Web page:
We’ve had a very pleasant couple of days lazing in Vale Royal, but today we’ve headed back to Anderton to start out trip down to the Ashby Canal.
We thought about heading down to the head of navigation yesterday, but Newbridge Swing Bridge, just half a mile upstream, no longer swings except in dire circumstances and has a headroom of 6’4”. Now, we can get under that, but only if I unscrew the radio aerial, take down the chimney, move three bags of coal into the cratch and stick John Sage back on his rack on the counter. All in all just too much effort for three miles there and three back again, with the very real possibility of running aground in the flash at the end. So we didn’t. It wasn’t such a nice day yesterday anyway. I washed the boat instead.
Back to the bright weather today
The sunny weather seems to have caused an algae bloom on the water.
The further downstream you go the less there is. I wouldn’t want to fall in here though…
I’d rung Chris at Vale Royal Lock to advise him of our imminent arrival, and he’d got the lock open, ready for us. There’s a problem here, the quadrant gears used to wind open the lower gates are U/S, so the solution is to use a baby winch to haul them open and closed.
Victorian lamp standards
I don’t know whether these are still gas lights, or converted for electricity. The horizontal crossbar was for the lamp-lighter to lean his ladder against. A closer look at the picture shows bulbs, in fact, and I doubt they’re original, either…
A half-hour downstream took us to Hunts Lock. Hartford Road Bridge was built in 1938…
…hence the art deco style buttresses.
MV Proceed at Jalsea’s yard
Although looking at the hull plating I don’t think she’s going to be proceeding much further…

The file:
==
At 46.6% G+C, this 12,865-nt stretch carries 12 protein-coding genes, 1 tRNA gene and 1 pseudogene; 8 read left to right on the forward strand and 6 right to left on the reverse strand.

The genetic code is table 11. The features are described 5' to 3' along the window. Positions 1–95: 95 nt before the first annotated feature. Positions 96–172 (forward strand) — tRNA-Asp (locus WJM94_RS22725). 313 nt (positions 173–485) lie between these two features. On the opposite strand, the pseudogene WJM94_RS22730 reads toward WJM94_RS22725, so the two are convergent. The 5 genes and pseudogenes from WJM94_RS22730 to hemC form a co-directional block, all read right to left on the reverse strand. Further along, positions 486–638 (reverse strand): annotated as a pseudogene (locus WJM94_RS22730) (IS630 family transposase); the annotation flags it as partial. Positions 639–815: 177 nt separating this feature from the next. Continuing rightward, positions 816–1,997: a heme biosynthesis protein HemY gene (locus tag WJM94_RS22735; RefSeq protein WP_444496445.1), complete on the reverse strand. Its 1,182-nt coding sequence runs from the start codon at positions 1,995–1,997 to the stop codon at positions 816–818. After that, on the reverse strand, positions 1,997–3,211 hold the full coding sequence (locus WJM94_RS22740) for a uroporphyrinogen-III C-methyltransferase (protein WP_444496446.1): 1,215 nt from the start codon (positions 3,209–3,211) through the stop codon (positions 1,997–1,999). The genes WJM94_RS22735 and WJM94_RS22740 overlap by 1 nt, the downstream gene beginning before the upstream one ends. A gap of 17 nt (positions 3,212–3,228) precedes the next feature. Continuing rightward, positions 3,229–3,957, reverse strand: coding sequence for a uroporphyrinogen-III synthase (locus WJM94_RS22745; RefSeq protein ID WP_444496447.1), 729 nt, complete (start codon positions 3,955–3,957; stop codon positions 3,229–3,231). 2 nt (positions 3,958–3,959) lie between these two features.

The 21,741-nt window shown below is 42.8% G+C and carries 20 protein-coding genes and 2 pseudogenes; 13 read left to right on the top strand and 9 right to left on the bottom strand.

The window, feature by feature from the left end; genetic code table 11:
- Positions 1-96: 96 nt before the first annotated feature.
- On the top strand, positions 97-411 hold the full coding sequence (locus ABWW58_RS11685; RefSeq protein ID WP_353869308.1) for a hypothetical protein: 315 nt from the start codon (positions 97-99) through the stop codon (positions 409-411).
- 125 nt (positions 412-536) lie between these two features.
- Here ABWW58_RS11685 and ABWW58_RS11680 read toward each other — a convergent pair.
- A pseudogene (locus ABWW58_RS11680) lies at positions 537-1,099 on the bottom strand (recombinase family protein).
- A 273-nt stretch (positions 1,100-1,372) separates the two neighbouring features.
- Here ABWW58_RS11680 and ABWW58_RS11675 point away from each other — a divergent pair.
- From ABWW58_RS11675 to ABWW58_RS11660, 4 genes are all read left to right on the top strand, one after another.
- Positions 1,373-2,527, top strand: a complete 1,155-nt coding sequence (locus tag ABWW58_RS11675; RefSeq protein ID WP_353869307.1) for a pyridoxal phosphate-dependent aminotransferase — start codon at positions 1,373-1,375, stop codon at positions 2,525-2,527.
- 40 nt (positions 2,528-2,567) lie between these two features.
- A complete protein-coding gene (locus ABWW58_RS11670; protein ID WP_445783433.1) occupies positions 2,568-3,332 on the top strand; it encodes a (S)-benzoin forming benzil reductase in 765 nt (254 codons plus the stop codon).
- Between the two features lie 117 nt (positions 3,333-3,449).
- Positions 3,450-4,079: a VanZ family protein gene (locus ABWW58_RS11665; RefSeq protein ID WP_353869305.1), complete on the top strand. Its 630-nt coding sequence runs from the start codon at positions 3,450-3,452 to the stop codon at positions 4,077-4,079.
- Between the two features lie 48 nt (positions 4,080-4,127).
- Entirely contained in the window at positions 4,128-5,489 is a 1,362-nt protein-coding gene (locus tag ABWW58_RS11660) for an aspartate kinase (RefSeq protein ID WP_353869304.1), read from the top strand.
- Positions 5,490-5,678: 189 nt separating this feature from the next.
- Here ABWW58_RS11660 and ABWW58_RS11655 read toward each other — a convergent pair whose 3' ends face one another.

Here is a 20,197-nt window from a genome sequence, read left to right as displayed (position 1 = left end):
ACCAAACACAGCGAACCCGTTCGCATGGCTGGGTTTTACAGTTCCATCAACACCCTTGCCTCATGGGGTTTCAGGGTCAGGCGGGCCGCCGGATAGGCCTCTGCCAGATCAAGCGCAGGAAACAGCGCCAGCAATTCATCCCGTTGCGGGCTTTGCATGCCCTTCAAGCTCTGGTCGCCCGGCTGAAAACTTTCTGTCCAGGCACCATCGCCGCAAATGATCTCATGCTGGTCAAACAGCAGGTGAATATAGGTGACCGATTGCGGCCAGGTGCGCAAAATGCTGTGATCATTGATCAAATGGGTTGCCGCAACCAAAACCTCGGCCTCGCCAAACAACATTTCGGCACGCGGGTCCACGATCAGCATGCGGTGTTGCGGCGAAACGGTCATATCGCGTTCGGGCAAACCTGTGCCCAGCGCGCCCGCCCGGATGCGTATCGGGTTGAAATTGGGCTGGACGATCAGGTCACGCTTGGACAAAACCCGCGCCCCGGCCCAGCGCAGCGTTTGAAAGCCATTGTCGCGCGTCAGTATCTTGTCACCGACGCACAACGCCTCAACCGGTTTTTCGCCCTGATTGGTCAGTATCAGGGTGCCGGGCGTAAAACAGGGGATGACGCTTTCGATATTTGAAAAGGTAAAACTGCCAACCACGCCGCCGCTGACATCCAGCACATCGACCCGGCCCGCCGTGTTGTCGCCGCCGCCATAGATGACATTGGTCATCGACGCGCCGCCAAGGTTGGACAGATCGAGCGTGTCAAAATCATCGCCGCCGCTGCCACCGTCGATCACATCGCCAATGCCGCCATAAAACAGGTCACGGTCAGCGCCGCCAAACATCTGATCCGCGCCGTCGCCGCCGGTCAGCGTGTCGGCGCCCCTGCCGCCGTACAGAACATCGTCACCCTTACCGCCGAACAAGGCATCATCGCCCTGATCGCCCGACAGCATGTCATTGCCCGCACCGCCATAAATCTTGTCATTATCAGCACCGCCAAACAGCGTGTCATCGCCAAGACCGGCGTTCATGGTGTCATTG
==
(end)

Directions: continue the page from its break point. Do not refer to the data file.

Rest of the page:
Hunts Lock, with a ladies coxless 4 heading towards us, one of several on the river this morning.
That unexplained slope to the lockside copings is more apparent going down.
That’s a quadrant, it’s those that are missing at Vale Royal
Fresh water mussels in the lock wall
Parfield moored outside Yarwood’s boatyard
She was built in 1952, and, along with sister ships Paradine and Parbella carried grain from Manchester Docks to the Kellogs factory at Water’s Meeting on the Bridgewater Canal.
The last loads by boat were in March 1974.
The navigation runs past the large Northwich Maintenance Yard. On the island opposite, accessed across a footbridge, sit a couple of winches and a steam engine to drive them.
I’m guessing that the reed-infested end of the island downstream was a slipway, although I can find no reference to one.
Hayhurst Swing Bridge, with Town Swing bridge just visible beyond.
A better shot of the new marina between the bridges.
Topping up the water tank
From here it’s only a mile or so to the pleasant moorings below the boat lift.
The Wincham Brook comes in from the right halfway there, under a black and white footbridge.
The brook used to navigable for about a mile up to Witton Mill, but is now silted up. At the turn of the 20th century the area bounded by a triangle from Marston to Anderton and then Northwich was pretty much inundated by water in shallow flashes, caused by subsidence following brine extraction. There’s a map from 1899 showing the extent of the wetlands here.
Around the corner, opposite the salt works wharf was were we intended to stop, and there was plenty of room.
It’s been busy with boats today after a very quiet few days. I guess the sun has brought out the day trippers. These two had to quickly get out of the way as the Edwin Clark, the boat lift trip boat, came barreling around the corner.
The skipper of the trip boat takes no prisoners…
Up the lift in the morning, back onto the cut.
Hi Ade, KevinToo. Looks like we might be getting early tans this year! Got to make the most of it…
Hi Jaq. We’ll be getting a bit more of a shift on now, heading for the Ashby for mid-June. Be lovely to catch up somewhere this summer. Hugs passed on…
Locks 2, miles 4¼